One of my favorite rhetorical devices to use on those who cast moral aspersions on the actions of historical figures involves a thought experiment about the consumption of meat, or more precisely, eating animals slaughtered for the sole purpose of becoming our dinner. It doesn’t seem inconceivable to me that in the future, the thought of engaging in such behavior comes to be seen as being as morally abhorrent as slavery seems to us today. Should they, and nearly everyone else they know, be at risk of being written off by posterity as perpetrators of turpitude for something that wasn’t even controversial in the early 21st century society in which they lived?
That such a shift sounds somewhere between far-fetched and inconceivable to a contemporary audience, of course, is exactly the point, just as the abolition of slavery would’ve sounded to 2nd century Romans and their contemporaries or the idea of amnesty for the resisting residents of Jerusalem following the first crusade’s successful siege of the city would’ve sounded to the crusaders and their contemporaries, including the saracens they put to the sword.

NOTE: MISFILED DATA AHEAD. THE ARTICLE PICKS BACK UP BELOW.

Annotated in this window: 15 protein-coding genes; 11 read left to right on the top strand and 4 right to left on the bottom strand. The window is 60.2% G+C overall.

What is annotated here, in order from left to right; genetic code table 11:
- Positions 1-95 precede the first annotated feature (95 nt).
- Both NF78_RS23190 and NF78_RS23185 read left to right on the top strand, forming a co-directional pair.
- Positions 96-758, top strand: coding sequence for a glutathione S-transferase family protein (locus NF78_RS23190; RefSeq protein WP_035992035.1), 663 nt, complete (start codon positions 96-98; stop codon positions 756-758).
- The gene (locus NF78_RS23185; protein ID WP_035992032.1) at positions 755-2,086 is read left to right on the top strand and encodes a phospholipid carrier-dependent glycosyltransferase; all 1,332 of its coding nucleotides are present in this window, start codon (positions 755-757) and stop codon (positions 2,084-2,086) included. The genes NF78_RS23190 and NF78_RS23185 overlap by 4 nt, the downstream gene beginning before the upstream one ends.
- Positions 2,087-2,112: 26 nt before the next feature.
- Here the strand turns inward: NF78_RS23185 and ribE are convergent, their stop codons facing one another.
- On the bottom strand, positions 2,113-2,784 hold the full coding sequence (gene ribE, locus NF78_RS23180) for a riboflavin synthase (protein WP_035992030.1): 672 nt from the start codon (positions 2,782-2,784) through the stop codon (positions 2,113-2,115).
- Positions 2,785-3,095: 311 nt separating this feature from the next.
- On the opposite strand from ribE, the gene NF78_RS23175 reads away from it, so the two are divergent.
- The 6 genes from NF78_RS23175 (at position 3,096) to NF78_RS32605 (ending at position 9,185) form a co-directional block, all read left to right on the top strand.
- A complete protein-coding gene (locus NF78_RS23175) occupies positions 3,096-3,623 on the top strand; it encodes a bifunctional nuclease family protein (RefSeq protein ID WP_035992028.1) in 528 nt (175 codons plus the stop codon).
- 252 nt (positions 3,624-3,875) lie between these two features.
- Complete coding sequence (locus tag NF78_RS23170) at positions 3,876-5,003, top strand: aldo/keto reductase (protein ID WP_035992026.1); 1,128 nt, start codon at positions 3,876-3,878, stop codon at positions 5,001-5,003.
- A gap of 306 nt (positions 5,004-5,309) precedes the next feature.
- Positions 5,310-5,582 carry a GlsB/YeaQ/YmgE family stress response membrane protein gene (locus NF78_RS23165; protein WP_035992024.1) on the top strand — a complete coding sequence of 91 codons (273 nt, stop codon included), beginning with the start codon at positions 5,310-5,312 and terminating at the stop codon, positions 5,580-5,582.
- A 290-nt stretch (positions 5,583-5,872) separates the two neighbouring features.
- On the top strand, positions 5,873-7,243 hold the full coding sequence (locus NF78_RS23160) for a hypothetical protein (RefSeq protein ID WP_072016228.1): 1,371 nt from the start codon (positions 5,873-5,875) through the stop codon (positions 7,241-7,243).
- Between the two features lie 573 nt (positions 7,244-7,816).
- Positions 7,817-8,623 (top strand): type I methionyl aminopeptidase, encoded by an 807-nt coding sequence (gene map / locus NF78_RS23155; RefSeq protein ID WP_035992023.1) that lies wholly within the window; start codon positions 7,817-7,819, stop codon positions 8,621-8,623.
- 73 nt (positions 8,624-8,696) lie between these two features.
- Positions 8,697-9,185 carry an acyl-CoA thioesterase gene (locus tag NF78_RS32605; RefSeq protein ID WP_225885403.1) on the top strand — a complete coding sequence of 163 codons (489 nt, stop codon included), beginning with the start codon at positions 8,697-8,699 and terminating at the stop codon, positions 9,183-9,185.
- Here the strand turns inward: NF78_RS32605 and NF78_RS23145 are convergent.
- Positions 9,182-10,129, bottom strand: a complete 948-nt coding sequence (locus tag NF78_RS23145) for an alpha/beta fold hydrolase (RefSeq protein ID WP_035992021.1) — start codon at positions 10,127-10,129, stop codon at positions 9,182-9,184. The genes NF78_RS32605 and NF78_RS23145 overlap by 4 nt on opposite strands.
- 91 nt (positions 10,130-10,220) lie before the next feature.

One reason I employ the animal eating device is because it’s usually a leftist sympathetic to vegetarianism who is passing haughty judgment on people in the past, and I can’t help but experience a little thrill from making people squirm. But it’s plausibly grounded, too, I think, and I don’t just mean because of the popularity of documentaries like Food, Inc. In vitro meat, presaged by Winston Churchill eighty years ago, could portend a future in which synthetic meats are grown by using a protein to cause muscle cells to grow into chunks of meat to such an extent that a single animal (or maybe a sacrificial Noah’s ark’s worth, for the sake of variety) could conceivably feed the world many times over.
See any glaring problems with this conversational approach? It’s been pretty effective for me, but in real life most of the people I talk to are less knowledgeable and intelligent than I am, while in the virtual world, most people are more knowledgeable and intelligent than I am, so TAE is a great personal resource for soliciting feedback on this kind of thing!